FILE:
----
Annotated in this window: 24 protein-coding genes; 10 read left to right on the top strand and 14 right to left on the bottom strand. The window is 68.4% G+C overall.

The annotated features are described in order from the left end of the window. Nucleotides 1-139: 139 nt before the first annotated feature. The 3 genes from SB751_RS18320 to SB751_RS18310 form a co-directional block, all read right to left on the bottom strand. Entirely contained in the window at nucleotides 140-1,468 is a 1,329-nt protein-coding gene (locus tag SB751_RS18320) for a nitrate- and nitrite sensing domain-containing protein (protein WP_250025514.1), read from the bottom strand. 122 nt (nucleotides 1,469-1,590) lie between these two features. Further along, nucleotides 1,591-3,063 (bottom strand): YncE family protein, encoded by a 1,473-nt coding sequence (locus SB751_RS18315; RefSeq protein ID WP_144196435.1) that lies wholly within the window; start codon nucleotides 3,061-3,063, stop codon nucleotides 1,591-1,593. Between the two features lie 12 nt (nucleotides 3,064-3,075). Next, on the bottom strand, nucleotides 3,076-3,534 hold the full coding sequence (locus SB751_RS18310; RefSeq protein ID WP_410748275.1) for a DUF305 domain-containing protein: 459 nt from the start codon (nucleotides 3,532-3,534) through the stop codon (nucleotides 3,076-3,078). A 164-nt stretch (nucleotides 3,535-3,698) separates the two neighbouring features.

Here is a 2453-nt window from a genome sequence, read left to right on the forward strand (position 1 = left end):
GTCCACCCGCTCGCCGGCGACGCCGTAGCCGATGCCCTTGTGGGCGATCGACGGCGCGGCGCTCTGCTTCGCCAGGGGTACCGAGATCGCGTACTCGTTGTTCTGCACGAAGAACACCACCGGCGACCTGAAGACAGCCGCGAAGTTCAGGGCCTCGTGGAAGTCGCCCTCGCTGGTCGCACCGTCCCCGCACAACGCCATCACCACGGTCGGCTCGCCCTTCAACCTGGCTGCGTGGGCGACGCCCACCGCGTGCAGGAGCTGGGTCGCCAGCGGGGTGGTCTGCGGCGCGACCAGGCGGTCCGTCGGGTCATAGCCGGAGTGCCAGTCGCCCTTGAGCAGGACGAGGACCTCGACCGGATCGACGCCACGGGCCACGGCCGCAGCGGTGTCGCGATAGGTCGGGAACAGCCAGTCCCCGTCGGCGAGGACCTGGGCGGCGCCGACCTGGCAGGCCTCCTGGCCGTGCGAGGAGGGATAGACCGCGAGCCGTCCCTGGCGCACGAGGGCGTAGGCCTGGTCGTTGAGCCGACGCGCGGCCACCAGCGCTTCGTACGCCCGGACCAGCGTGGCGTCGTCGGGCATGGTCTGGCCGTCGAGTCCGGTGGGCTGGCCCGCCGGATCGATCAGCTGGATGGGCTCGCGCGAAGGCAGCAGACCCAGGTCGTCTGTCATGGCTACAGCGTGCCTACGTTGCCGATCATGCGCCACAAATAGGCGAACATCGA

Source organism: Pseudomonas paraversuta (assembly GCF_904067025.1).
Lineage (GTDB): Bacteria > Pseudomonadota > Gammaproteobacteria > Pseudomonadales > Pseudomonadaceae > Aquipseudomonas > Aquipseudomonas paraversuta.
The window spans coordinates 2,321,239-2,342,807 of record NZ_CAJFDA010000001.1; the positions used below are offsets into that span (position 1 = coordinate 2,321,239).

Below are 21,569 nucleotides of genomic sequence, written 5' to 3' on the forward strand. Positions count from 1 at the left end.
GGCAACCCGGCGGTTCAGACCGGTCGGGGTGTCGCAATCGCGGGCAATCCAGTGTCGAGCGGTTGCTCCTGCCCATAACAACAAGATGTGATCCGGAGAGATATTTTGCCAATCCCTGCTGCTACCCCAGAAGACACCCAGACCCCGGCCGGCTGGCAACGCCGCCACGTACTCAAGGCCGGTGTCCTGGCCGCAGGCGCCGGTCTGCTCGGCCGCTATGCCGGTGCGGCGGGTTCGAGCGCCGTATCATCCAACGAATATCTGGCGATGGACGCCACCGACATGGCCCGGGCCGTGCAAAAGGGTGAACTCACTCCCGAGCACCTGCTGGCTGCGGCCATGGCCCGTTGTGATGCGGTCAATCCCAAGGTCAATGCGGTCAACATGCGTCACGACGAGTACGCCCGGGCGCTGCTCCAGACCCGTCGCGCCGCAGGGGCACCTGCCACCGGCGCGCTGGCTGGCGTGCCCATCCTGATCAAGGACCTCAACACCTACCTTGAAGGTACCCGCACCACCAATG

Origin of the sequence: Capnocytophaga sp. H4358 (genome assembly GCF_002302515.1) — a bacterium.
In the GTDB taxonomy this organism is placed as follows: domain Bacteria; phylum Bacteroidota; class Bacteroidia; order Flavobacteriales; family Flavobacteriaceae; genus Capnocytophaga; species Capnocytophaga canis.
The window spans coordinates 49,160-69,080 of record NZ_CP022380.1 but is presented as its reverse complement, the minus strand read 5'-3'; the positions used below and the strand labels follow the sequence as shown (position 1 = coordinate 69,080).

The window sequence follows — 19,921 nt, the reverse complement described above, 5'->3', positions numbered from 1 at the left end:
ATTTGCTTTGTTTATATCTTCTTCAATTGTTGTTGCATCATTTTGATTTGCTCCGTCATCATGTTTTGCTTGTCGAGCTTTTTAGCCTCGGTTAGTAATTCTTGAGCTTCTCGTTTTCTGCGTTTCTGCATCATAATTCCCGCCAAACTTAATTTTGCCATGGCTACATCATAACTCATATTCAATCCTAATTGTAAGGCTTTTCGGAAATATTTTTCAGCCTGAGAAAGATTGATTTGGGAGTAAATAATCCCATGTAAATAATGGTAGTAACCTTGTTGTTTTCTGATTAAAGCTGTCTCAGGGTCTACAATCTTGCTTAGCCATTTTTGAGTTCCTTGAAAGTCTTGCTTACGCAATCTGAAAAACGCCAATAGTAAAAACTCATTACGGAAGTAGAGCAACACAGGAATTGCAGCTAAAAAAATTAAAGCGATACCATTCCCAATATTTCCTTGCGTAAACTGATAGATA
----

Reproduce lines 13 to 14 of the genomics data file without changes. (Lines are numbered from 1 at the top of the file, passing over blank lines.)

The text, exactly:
The window sequence follows — 19,921 nt, the reverse complement described above, 5'->3', positions numbered from 1 at the left end:
ATTTGCTTTGTTTATATCTTCTTCAATTGTTGTTGCATCATTTTGATTTGCTCCGTCATCATGTTTTGCTTGTCGAGCTTTTTAGCCTCGGTTAGTAATTCTTGAGCTTCTCGTTTTCTGCGTTTCTGCATCATAATTCCCGCCAAACTTAATTTTGCCATGGCTACATCATAACTCATATTCAATCCTAATTGTAAGGCTTTTCGGAAATATTTTTCAGCCTGAGAAAGATTGATTTGGGAGTAAATAATCCCATGTAAATAATGGTAGTAACCTTGTTGTTTTCTGATTAAAGCTGTCTCAGGGTCTACAATCTTGCTTAGCCATTTTTGAGTTCCTTGAAAGTCTTGCTTACGCAATCTGAAAAACGCCAATAGTAAAAACTCATTACGGAAGTAGAGCAACACAGGAATTGCAGCTAAAAAAATTAAAGCGATACCATTCCCAATATTTCCTTGCGTAAACTGATAGATA